Conversational Analytics / 13.05.2013

The Three Biggest Benefits of Enterprise Mobility in Agriculture

Mobile communications technology has quickly become the world’s most common way of transmitting voice, data, and services in the developing world. Given this dramatic change, businesses across industries have begun to explore how they can capitalize on the mobile channel to deliver information and services to customers in more personalized and cost effective ways. Applications in mobile banking, for example, have gotten a lot of attention in the last 5 years, popularized by the success of services such as mPesa in Kenya. Similarly, mobile healthcare initiatives have also gained some steam, lauded for their ability to deliver services to people in remote areas of the country with no access to hospitals.

One industry that has till date remained relatively untouched by the impact of mobility is agriculture. However, Uniphore works with some of India’s largest Agribusinesses to leverage voice and data technology on mobile phones in order to achieve more cost effective operations, automating the information and market channels prevalent in their operations.

Broadly speaking, there are three major functions that can be achieved by mobility in agriculture.

  1. Providing access to information: The most widely used mAgri apps are used by businesses who need to provide users with access to useful, relevant information. An example is where a farmer can get commodity prices in various urban markets through a simple request made on a mobile phone. Asymmetrical access to pricing information is a weakness of rural markets. Middlemen can buy farmers’ produce cheaply and sell it at high prices unless farmers have the same information about the prices for their produce in specific markets.  These applications are especially relevant for governments and nonprofits.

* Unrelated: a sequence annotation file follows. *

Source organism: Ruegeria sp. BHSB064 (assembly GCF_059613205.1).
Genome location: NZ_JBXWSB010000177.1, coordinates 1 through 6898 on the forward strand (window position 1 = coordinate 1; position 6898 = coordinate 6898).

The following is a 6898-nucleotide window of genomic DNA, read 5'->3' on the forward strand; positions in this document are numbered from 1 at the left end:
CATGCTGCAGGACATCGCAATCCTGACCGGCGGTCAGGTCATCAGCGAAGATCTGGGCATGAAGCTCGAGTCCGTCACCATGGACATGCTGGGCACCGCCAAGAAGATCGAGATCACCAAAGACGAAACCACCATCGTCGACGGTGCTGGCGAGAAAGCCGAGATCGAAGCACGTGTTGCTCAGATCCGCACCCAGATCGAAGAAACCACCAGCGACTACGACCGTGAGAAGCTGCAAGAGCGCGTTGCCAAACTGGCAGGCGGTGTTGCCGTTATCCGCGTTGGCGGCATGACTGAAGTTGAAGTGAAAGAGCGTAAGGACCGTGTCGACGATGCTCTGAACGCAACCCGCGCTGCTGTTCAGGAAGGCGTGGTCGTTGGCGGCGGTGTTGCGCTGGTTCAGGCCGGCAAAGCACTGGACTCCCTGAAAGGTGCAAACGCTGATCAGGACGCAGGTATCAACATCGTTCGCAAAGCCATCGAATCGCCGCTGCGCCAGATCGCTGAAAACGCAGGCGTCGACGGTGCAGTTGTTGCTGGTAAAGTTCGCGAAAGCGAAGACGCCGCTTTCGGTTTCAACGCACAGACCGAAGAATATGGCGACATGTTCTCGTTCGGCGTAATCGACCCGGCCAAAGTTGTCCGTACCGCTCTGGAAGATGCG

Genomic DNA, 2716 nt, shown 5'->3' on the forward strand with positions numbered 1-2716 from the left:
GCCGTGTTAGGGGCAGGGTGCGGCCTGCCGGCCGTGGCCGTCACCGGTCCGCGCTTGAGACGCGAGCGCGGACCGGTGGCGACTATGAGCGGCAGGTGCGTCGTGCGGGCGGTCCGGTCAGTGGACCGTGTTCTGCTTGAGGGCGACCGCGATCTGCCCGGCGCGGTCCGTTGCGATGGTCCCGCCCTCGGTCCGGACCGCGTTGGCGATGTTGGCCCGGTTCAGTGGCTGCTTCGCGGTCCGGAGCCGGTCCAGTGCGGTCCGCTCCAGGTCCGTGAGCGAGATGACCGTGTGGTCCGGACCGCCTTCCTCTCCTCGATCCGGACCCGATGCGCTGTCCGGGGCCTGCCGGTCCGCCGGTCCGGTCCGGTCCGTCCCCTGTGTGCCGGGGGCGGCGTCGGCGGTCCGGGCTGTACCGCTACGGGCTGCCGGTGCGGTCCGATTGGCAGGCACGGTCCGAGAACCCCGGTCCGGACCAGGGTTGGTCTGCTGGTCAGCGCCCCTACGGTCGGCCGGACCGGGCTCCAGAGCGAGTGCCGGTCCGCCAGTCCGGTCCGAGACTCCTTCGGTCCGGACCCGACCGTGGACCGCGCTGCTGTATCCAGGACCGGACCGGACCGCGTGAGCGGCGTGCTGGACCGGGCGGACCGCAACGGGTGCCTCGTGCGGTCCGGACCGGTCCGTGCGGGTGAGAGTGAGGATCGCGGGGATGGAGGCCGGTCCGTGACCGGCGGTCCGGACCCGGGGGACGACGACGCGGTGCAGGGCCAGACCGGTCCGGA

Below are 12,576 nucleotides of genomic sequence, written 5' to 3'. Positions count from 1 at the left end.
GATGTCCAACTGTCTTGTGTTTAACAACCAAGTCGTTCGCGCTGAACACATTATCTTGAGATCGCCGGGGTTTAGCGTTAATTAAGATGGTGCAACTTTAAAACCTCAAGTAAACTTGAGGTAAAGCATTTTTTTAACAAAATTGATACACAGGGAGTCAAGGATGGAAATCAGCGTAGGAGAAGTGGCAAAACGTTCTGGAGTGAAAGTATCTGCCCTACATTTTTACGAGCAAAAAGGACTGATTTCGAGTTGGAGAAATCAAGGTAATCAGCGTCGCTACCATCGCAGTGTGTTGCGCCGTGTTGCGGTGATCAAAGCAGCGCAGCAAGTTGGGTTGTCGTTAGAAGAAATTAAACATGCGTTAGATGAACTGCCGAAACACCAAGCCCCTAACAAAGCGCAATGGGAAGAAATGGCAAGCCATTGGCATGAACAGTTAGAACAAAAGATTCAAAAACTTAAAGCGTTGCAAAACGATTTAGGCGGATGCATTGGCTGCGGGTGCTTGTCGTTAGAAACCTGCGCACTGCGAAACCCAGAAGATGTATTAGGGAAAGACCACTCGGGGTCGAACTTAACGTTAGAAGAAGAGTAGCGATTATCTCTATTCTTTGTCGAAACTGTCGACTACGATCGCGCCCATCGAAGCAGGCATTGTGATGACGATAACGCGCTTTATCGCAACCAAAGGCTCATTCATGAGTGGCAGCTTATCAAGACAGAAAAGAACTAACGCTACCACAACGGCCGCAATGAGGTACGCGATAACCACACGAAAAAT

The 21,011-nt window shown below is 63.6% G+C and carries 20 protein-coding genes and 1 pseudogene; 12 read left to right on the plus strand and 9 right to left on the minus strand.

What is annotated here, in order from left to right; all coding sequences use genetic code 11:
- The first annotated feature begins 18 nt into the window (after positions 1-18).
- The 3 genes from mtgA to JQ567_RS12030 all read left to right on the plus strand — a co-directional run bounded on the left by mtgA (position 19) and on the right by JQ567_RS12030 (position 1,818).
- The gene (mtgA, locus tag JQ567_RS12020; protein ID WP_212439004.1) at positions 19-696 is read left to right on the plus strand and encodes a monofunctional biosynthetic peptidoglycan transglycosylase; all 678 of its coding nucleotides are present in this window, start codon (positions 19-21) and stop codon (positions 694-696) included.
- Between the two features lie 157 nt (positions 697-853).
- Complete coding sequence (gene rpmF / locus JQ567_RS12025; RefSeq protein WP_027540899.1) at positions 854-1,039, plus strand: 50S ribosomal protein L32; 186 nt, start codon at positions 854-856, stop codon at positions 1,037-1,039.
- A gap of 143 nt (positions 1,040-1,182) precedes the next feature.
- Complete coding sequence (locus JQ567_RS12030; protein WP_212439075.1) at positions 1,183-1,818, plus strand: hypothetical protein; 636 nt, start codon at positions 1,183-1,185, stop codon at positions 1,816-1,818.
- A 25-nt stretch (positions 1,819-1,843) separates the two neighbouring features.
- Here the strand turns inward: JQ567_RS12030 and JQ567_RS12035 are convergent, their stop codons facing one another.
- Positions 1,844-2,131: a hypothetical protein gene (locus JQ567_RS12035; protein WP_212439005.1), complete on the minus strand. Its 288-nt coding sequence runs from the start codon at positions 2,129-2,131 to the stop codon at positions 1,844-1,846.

2. Providing access to extension and advisory services: Many businesses across the agriculture domain employ mobility solutions in order to enable timely extension and advisory services to the farmers with which they work. These applications often provide advice to farmers on problems and opportunities in agricultural production, marketing, conservation, and family livelihoods. Businesses in crop manufacturing have found that extension services over mobility enhance the quality of crops from the farmers as well as the loyalty of the relationships with the farmers.
  3. Fieldforce automation: The primary communication channel for many agribusinesses is a network of human agents, known as a fieldforce, who continually visit farmers and collect their relevant updates. In addition to collecting data for the businesses, these agents are also responsible for providing information and services to farmers. Currently, a lot of information that is captured and transmitted is written on pen-and-paper forms, then sent back to the head office in regular intervals. This causes significant delays in business processes and suboptimal communications across operations. Therefore, with enterprise mobility, agents are given smartphone applications in order to collect information on their mobile device, and immediately submit it to the office. This significantly reduces travel costs as well as expenses associated with pen and paper.

Together, these three types of application enable more efficient operations across the agriculture domain. In addition to bringing down operational costs, mobility applications also support the livelihoods of farmers, creating a win-win scenario across stakeholders. 

About Uniphore: Uniphore Software Systems is the leader in Multi lingual speech-based software solutions. Uniphore’s solutions allow any machine to understand and respond to natural human speech, thus enabling humans to use the most natural of communication modes, speech, to engage and instruct machines. Uniphore operates from its corporate headquarters at IIT Madras Research Park, Chennai, India and has sales offices in Middle East (Dubai, UAE) as well as in Manila, Philippines.